When considering whether to phase your home remodel into smaller chunks, investment, disruption, and isolation are the three most significant factors to consider.
Learn about Charlotte’s housing history which is rich with a diversity of architectural styles and themes that represent popular trends.
Originally built in 1993, this bathroom was starting to show its age. Angled walls were common practice in nineties construction and this Lake Norman bathroom remodel was no exception. Luckily, the overall layout worked pretty well, so instead of completely redesigning the entire bathroom, small changes were made to maximize the space available.
If we polled everyone in Charlotte and asked them to describe their ideal shower set-up, there would be more similarities than differences. We’ve pulled together a list of the six most common requests we get for shower upgrades anytime we remodel a bathroom—whether it’s for the owners or the kids. Many of these upgrades are just expected in modern shower designs, so while not technically necessary (hence the term upgrade), we consider them standard features.
The Oxford Dictionary defines a shower as, “an enclosure in which a person stands under a spray of water to wash.” You’ve probably been in a shower that’s as basic as that at some point or another, and while it’ll get you clean, it may not be an enjoyable experience. No one wants to start their day showering in a phone booth.
For years our clients were nervous about eliminating their seldom-used tubs in favor of larger showers with better features. They were afraid it would ruin their resale value. But given the choice of a phone booth shower and a large tub they never used or a decent sized shower with no tub, most people are going to choose the latter. If there’s room for a great shower and a tub, that’s a bonus.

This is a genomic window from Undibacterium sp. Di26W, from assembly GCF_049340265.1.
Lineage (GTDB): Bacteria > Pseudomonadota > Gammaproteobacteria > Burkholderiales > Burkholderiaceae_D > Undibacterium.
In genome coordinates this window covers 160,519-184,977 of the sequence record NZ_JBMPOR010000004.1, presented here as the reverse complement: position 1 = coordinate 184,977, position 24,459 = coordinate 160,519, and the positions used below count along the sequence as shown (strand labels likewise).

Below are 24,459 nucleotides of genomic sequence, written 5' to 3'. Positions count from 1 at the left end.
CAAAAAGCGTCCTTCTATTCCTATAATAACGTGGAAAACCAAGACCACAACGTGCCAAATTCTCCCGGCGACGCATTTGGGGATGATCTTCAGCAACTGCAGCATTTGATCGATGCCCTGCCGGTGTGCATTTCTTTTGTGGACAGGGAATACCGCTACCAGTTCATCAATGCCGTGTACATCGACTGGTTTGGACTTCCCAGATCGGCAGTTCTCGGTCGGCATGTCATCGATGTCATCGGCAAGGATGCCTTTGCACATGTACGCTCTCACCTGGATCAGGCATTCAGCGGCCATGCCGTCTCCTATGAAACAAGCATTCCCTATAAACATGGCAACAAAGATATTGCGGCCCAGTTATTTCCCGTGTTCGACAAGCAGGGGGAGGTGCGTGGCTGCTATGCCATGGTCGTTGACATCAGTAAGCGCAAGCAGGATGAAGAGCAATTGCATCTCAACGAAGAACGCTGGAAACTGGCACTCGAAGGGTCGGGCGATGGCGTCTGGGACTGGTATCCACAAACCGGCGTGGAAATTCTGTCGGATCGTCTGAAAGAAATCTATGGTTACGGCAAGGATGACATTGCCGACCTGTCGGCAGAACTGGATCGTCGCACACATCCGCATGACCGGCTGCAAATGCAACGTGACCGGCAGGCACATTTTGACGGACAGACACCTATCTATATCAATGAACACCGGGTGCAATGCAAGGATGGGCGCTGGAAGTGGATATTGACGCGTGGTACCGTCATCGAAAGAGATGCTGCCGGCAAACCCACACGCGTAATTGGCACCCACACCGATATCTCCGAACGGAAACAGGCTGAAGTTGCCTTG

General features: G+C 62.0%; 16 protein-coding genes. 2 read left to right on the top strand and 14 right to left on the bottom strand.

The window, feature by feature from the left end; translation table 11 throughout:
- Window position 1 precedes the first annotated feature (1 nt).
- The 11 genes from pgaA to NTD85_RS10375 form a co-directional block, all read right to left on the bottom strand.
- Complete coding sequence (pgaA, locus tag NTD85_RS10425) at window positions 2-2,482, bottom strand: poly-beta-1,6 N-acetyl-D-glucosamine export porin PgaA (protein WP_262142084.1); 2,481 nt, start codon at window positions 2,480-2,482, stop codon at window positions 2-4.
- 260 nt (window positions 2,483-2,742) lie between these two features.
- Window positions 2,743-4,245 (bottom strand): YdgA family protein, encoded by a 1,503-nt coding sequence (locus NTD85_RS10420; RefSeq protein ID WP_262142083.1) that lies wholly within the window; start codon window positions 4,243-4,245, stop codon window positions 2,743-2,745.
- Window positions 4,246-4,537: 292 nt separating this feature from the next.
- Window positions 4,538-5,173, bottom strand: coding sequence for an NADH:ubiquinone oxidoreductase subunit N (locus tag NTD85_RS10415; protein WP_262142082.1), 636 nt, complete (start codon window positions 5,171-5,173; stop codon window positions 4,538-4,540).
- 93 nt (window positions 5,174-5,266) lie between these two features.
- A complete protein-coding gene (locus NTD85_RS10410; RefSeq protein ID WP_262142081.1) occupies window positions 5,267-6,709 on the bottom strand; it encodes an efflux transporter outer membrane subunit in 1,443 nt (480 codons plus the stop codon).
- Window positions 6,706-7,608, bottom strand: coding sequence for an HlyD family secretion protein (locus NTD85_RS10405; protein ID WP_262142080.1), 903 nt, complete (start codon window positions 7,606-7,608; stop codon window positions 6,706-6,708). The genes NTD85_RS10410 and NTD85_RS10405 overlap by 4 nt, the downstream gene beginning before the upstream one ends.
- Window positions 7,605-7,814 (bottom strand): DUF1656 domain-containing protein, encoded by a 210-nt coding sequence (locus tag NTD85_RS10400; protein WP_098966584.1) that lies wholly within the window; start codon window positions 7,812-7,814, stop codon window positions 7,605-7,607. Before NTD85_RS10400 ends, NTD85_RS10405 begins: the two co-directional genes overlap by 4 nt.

Recessed Shower Niches
Gone are the days of suction-cup accessories from Bed, Bath & Beyond. Recessed shower niches are one of those upgrades that have become standard features, even in secondary bathrooms. While there are standard-sized inserts available, we prefer to frame most of ours on-site so we can control the exact size and placement for an integrated, custom look. As a general rule we line them up with the surrounding grout joints, but it really depends on the intention of the final design. The height placement will vary based on the chosen field tile and the height of the homeowner. Recessed niches in tub/shower combos in a kid’s bathroom should start about 30-36” from the floor (you want to be able to reach them while on your knees bathing a little one), while 42-48” may be more appropriate for the owners’ shower.
Built-in shower benches are another upgrade that’s become relatively standard. Whether it’s a corner bench or a long bench that stretches across the whole shower, homeowners of all ages enjoy the peace of mind they get knowing they could easily use their shower in the event of an injury or health condition requiring them to stay seated.
For easy maintenance, a cleaner look, and a more comfortable seat, we prefer using solid surfaces to top off our shower benches. Usually, we’ll use the same quartz or stone from the countertops to coordinate the shower with the vanity.
Not sure you really want an entire bench seat? Lower corner shelves made out of the countertop material make excellent foot props for shaving. Assuming your shower is large enough, an aftermarket shower seat would be a temporary option in the event of an injury.
Multiple Shower Heads
We could write a whole post on shower plumbing alone, but the brief version is—Charlotte homeowners expect multiple shower heads in the owners’ bath. A fixed head and a handheld on a bracket or an adjustable slide bar are most common. A handheld shower is a necessity, if for no other reason then because it makes the miserable task of cleaning the shower easier and quicker.